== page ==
Financial markets are not easy to understand. A complex maze of options leaves many individuals puzzled about the best places to put their money, if they bother to think about putting it anywhere but the bank. That's especially true for inexperienced investors.
Getting Started is here to help you learn, to help you do more with your money, no matter your level of experience. Our guide will lead you through the basics of investing in stocks, bonds, mutual funds, exchange-traded funds and into the more exotic realms of options, futures and other sophisticated instruments if you're interested.
When it comes to investing, how to buy is often more important than what to buy. Investing is risky -- that's the nature of markets. You can't eliminate that risk but you can be a proactive investor who makes informed decisions. Buying intelligently allows you a margin of safety, a cushion in case events go against you.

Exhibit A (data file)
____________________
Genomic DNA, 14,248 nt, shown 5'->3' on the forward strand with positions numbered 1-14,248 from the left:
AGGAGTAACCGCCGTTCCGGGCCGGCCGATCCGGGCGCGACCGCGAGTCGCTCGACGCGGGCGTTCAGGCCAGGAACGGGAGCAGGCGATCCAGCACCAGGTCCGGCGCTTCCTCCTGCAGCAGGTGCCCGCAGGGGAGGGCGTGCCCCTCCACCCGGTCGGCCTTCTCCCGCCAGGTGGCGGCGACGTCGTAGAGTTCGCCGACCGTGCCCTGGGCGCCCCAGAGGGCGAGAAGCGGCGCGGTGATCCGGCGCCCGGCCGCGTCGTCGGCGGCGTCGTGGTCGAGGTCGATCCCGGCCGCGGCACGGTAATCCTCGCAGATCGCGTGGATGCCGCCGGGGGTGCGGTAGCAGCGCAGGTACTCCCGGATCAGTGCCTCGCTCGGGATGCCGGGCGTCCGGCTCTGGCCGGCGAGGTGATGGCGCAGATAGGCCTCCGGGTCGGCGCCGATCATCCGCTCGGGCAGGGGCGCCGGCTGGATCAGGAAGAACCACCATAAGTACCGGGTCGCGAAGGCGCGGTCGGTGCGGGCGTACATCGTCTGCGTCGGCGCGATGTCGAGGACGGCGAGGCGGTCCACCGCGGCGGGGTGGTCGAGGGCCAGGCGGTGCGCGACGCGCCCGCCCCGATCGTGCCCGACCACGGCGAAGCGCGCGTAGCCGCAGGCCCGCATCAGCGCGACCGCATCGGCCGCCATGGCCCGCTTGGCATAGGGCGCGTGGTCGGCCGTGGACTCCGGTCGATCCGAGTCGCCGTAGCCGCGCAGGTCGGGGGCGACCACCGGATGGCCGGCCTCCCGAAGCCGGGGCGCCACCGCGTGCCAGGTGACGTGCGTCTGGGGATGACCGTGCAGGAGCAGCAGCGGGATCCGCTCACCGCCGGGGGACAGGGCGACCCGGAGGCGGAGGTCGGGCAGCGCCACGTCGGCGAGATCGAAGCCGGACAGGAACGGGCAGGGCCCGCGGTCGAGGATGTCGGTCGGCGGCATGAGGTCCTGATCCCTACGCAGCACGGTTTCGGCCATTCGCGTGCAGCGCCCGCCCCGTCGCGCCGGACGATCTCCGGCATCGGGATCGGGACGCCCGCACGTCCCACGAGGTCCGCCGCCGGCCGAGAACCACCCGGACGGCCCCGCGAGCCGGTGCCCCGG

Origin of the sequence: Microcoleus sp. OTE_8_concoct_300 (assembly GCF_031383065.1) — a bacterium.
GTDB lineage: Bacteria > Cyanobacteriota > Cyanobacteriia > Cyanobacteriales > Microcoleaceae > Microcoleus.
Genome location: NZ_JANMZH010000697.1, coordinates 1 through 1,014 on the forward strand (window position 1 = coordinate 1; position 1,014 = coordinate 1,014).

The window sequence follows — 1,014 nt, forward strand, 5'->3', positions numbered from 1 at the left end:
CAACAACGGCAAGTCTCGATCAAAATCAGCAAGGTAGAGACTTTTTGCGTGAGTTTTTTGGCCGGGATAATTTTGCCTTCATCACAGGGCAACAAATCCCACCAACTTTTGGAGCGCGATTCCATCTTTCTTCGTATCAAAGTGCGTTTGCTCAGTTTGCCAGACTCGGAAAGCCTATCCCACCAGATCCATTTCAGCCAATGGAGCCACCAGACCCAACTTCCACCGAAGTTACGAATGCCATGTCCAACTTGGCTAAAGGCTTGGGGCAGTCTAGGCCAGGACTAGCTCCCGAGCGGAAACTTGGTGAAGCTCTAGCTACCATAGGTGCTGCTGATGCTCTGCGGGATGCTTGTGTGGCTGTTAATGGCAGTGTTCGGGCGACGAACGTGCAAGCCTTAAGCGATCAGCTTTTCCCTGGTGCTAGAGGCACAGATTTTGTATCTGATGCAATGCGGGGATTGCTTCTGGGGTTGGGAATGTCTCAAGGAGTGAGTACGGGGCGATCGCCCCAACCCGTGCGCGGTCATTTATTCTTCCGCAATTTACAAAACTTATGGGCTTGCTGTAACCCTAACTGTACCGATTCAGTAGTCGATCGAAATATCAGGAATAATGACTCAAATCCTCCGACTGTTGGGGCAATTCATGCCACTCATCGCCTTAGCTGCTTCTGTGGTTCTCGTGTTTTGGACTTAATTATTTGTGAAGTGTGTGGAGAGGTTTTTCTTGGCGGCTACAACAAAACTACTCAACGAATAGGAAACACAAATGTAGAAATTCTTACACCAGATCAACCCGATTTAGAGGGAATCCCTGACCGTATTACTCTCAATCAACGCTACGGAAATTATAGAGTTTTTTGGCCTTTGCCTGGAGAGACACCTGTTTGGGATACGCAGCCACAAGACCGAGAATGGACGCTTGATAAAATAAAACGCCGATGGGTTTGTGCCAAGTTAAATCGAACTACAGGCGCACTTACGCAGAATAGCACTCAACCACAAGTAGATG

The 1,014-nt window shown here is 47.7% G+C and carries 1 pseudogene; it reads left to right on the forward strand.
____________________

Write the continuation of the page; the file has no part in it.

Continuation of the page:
In our Getting Started guide we'll tell you what to watch for
-- and just as importantly what to watch out for -- as you research various investments. We'll show you how to buy right, avoid scams, minimize risk and maximize the chances that you'll achieve your savings goals.
We won't tell you what to buy. There are plenty of resources on MarketWatch and the rest of the Wall Street Journal Digital Network to help you there. We will offer valuable tips on buying smarter, better and cheaper, leaving you the freedom to follow your own investment personality -- your relationship with money is something you'll have to recognize about yourself -- one that can change and grow over time.
"Find an approach that mirrors your way of thinking," says John Buckingham, editor of the Prudent Speculator, a top-performing stock newsletter. "Most investors end up not really following anybody's strategy and just cherry-picking ideas they get from a variety of sources. What you need to do is stick with it. You need five years, if not 10, to prove a strategy works."